Random Thoughts

What Gaming Has Taught Me For The Real World

What Gaming Has Taught Me For The Real World
Kay Rice

After an enjoyable conversation with my nephew, yes Logan that would be you, and my son Jon, which tossed me back into my days of gaming. I was happily reminded that all those years of fun and games were more than just fun and games. Back in my early years of gaming, I discovered graph paper, dice and Dungeons and Dragons, and a world opened up to my imagination and to writing. Dragons were quickly pushed to the side with Klingon and Starships in a similar game, Star Fleet Academy. Trust me, Captain Kirk is not the only one to beat the Kobayashi Maru and live to tell about it. As years, and technology progressed, my graph paper and mounds of character statical journals found dust as I discovered World of WarCraft, Spore and Vampirates. My heart still longs for the days of graph paper and the random roll of the dice and praying “don’t be a one, don’t be a one”.

But I happily digress. All those wasted hours were not wasted at all but in fact the foundation of who I should have been all along, and lessons that perhaps I should have listened to a little more carefully outside of the college library meeting room were right there. First, however, allow me to introduce you to someone. Her name is Romilly Rhonane Elserves. She is a Drow elf warrior, exiled priestess, with a chip on her shoulder. Romilly is well, a no nonsense, always planning, craving the battle bad-ass. Now when she was rolled into existence that late August evening in 1982, she was a “non-player character”, I had to bribe the Dungeon Master to let me play her as my character with my share of pizza that night. Eventually, and against his better judgement, he allowed Romilly to step forward and so her existence began. Here are the lessons I’ve learned through Romilly about life through gaming.

Lesson #1: Never, ever, ever wear your heart (or soul stone) on your sleeve for everyone to see. For obvious reasons once you are sized up and decided what kind of character you really are, especially a soft-hearted girl, it is a struggle to gain any other reputation over top of it. Hearts and soul-stones are easily broken if they are left out in the open. Both are bad.

Lesson #2: Never carry anything you can’t use. Romilly was a traveler, if it had no use, it had no place. Well, that went for people, creatures and anything else as well, but especially for items. If you don’t use a potion, trade it, if you don’t need that second sword, sell it. Hording is best left for trolls and Ferengie.

Lesson #3: If it has eight legs, leave it the heck alone! Romilly, being Drow, is very respectful of the Drow deity, Loth, but she also knows that spiders mean trouble. Spiders are not friends, they are predators. Smile, don’t turn your back and walk away slowly.

Lesson #4: If you are approached by that Knight in shining armour, a paladin, his hair perfect, his smile shining, his armour so bright it could blind the sun itself. Put your guard up, immediately. He’s a fake. Hero’s do exist, but they look like us and you can bet their boots have as much mud on them from real battle as you do.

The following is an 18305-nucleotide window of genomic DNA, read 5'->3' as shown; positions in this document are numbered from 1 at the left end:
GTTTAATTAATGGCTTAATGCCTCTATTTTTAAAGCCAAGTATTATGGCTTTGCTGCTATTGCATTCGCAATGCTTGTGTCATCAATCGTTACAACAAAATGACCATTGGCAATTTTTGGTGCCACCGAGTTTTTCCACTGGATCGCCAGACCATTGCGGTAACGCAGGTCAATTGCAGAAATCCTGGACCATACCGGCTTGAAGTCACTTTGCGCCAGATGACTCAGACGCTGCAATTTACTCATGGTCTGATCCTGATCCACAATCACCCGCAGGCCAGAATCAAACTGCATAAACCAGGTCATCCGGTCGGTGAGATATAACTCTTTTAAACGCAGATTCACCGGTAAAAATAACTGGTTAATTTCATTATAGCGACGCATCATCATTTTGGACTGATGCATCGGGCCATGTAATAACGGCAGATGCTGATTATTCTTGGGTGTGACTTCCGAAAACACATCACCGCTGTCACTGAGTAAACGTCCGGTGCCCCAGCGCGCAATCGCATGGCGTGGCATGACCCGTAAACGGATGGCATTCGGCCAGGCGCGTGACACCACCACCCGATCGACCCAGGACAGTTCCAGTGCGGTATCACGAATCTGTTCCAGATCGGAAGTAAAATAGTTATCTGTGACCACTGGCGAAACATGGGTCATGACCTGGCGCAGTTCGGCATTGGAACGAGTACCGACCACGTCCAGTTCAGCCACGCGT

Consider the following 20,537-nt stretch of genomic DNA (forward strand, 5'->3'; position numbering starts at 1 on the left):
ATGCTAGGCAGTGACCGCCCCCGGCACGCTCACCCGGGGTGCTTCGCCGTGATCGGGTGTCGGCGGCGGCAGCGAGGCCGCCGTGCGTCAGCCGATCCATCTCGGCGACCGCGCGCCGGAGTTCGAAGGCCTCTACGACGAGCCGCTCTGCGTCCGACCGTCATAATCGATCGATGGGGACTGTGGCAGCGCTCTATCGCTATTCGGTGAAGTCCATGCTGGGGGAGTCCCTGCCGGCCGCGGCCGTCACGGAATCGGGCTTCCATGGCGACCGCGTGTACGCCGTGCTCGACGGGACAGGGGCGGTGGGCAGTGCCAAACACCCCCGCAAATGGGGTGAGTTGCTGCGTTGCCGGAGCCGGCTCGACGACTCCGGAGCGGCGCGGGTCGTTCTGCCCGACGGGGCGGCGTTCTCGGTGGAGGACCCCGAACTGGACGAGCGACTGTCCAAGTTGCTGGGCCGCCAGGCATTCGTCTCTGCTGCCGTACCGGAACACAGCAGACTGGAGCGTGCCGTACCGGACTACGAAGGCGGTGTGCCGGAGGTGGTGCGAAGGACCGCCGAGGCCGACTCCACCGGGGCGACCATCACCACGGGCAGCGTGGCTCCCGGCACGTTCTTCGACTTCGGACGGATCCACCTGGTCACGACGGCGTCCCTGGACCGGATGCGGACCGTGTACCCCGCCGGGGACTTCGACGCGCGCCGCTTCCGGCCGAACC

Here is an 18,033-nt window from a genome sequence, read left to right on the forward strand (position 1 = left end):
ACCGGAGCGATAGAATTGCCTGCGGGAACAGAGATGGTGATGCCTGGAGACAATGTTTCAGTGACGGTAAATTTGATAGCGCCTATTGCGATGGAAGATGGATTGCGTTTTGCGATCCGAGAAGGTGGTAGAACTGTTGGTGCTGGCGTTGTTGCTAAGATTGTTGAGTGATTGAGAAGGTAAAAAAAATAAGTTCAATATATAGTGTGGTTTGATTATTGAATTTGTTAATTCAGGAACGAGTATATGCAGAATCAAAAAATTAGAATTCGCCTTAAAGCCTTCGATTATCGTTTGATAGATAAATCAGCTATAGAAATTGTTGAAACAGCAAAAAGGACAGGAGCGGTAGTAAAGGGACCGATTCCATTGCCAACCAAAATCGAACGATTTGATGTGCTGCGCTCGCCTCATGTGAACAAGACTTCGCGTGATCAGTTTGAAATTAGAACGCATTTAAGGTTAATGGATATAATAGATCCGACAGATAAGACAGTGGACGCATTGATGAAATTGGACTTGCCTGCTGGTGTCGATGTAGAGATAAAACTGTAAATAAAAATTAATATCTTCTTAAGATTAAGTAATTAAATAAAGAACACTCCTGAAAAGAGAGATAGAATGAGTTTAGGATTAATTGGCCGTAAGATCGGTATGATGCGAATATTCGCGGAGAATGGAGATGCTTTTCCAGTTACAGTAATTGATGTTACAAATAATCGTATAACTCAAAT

Lesson #5: Never get too cocky. When you are on top of your game, someone in your own group is looking for the chance to steal your gold and knock you off your high-horse. If you think you are the best, keep it to yourself and constantly prove that you are what you think you are, but don’t be so bold as to announce it to the world.

Lesson #6: The fates have a sense of humor. If you are suddenly surrounded by ghouls and skeletons, you WILL roll a dreaded 1. You will drop your sword and run away like a total dork, screaming. You will also be reminded of this feat of amazement for approximately six campaigns by your own group, if not by the Dungeon Master himself.

Lesson #7: The more you practice, the better you get. Romilly would use any time possible to practice her art with the bow and long sword. Thus avoiding the dreaded, role of the one, as much as possible. No one picks up the game and starts rolling perfect hits, defensive tactics and potions. Practice, pay attention, know your surroundings. Practice, practice, practice.

Lesson #8: Do not steal from the members of your own group. So, the druid has a really cool robe of invisibility that you would love to have. Even winning this item in a ‘friendly game of cards’ could be considered stealing if it is not done on the up-and-up. Point is, payback is not kind. You may find your quiver of arrows empty at just the wrong time. Just saying.

Lesson #9: Ogres are bullies. Every campaign runs into one, or a dozen. They are big, stupid, bullies. They can also ruin a game quickly. Don’t beat them at their own game, think above them, get around them, move on. Take joy if you can topple one over on the way.

Lesson #10: NEVER, EVER, EVER, EVER Tick-off the Dungeon Master/Game Master. Be grateful to his sage advise and hints and take your lumps like everyone else. Otherwise, oh pompous Human male Knight of grand stature, you too, can be turned into a purple, hobbit with ta-ta’s the size of cantaloupes.

And thus are the ten most useful things I learned from all those years of gaming. So, it wasn’t just a waste of time and graph paper, it was learning about life.

Until next time, may your dreams become your wings and may they take you to new heights of imagination.

Kay Rice